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TMM Library at the Vorhees Lecture

We have commented in these pages on the great privilege it was to exhibit some of the Library’s beautiful charts of the Chesapeake Bay at the Library of Virginia for the Vorhees Lecture of the Fry-Jefferson Map Society. The lecture took place last Saturday Mar. 31, and we worked diligently last week to select examples of the best of our maps and charts. It was hugely fun and a welcome break from the routine.

Thanks to the generosity of the Virginia Cartographic Society, we were able to take reproductions of 3 of the very rare maps collected by Bill Wooldridge, a great friend of the Library and a dedicated student and collector of maps. We selected Colom’s New Netherlands map of 1658, the Dudley Old and New Virginia map from book 6 of the Dell’ Arcano del Mare (1646), and the William Heather 1812 chart of the Chesapeake Bay.

A detail from the Library’s copy of Atlantic Neptune, by Des Barres

From our collection, we chose the Des Barres 1778 map from our very rare copy of the Atlantic Neptune, and our equally impressive copy of Dell’ Arcano del Mare books 1-4, containing a 1647 Virginia and Florida map (at that time, Virginia and Florida were the only colonies south of New Jersey). We also pulled a 1778 French map derived from Anthony Smith’s 1776 map, which indicates the ruins of Norfolk, burned by the British in January 1776. Ours is strikingly hand-colored and the engraving is considerably enhanced over the Anthony Smith map which, just the next table over, the Library of Virginia’s Map section was also displaying! We pulled a 10-foot long 1808 Laurie and Whittle entitled “A New and Accurate Chart (from Captain Holland’s Surveys) of the North American Coast for Navigation between Cape Cod in New England and the Havanna in the Gulf of Florida,” with their 1816 sailing directions in a separate volume. Finally, we picked a whole series of maps done by the U.S. Coast Survey and its successor organization, the U.S. Coast and Geodetic Survey.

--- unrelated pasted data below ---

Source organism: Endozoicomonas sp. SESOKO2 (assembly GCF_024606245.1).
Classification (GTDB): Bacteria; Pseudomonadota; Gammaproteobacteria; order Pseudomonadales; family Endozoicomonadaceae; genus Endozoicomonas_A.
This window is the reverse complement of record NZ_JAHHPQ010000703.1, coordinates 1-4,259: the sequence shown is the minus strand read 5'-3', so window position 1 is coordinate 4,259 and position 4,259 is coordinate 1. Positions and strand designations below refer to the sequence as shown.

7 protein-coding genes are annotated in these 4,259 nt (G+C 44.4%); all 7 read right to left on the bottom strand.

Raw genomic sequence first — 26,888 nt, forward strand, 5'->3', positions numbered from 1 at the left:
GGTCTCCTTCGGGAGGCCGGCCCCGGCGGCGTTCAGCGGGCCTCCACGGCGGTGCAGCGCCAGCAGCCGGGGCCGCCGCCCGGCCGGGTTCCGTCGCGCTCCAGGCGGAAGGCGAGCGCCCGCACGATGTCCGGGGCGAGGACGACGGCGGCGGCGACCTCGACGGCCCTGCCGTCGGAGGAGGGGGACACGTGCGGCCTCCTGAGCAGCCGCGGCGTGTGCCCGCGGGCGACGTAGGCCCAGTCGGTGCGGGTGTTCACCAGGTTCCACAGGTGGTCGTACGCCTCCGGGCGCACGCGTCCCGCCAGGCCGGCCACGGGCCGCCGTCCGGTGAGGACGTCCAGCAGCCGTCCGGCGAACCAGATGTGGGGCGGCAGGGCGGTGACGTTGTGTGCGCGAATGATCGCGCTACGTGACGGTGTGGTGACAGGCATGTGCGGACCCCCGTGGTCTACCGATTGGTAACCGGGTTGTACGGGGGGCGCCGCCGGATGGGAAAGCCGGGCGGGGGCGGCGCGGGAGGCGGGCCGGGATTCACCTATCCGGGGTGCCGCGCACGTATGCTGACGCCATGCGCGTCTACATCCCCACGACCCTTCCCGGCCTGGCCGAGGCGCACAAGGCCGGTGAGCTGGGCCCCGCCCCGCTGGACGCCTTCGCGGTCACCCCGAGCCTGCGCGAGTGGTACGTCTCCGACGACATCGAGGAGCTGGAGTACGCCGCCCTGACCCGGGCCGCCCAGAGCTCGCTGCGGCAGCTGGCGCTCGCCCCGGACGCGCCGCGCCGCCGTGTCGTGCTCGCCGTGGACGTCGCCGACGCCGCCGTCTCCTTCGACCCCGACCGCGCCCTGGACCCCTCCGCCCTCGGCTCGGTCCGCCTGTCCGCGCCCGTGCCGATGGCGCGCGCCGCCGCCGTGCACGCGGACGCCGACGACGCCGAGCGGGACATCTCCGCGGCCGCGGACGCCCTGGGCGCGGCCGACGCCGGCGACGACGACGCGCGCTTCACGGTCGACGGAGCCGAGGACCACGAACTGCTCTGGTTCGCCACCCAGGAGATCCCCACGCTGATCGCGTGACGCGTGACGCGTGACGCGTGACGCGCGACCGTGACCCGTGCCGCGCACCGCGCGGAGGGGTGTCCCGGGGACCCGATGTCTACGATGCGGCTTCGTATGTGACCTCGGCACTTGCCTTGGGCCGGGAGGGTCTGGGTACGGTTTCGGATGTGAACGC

The stars of our show were clearly the books. The map experts, of which there was an abundance, were in awe of our Atlantic Neptune, often peaking under the map to make sure that it was indeed affixed to the binding of the book! A few expressed so much interest in our fragile Dell’ Arcano del Mare that we opened the book up for them and showed them the bottom of the Virginia and Florida map, too delicate for us to open fully. A close runner-up to the books was the 1808 Laurie and Whittle. It seems that size does matter to map collectors, and a 10-foot example was enough to keep several people at our table for 30 minutes or longer!

The talks on the Bay were of course excellent. No one who sails the Bay needs to be reminded of the struggle to preserve it as a habitat for underwater vegetation, for aquatic and avian life, and even for human populations on the islands which are breaking up and disappearing with rising sea levels. To see that sea level has been rising on the order of 3 mm a year every year since the industrial age began was sobering. 3 mm may be a slow rise, but it is inexorable and accelerating. Thanks to the Fry-Jefferson Society for providing us at The Mariners’ Museum with the opportunity to participate in the important discussion that continues to bring new scientific findings to light.

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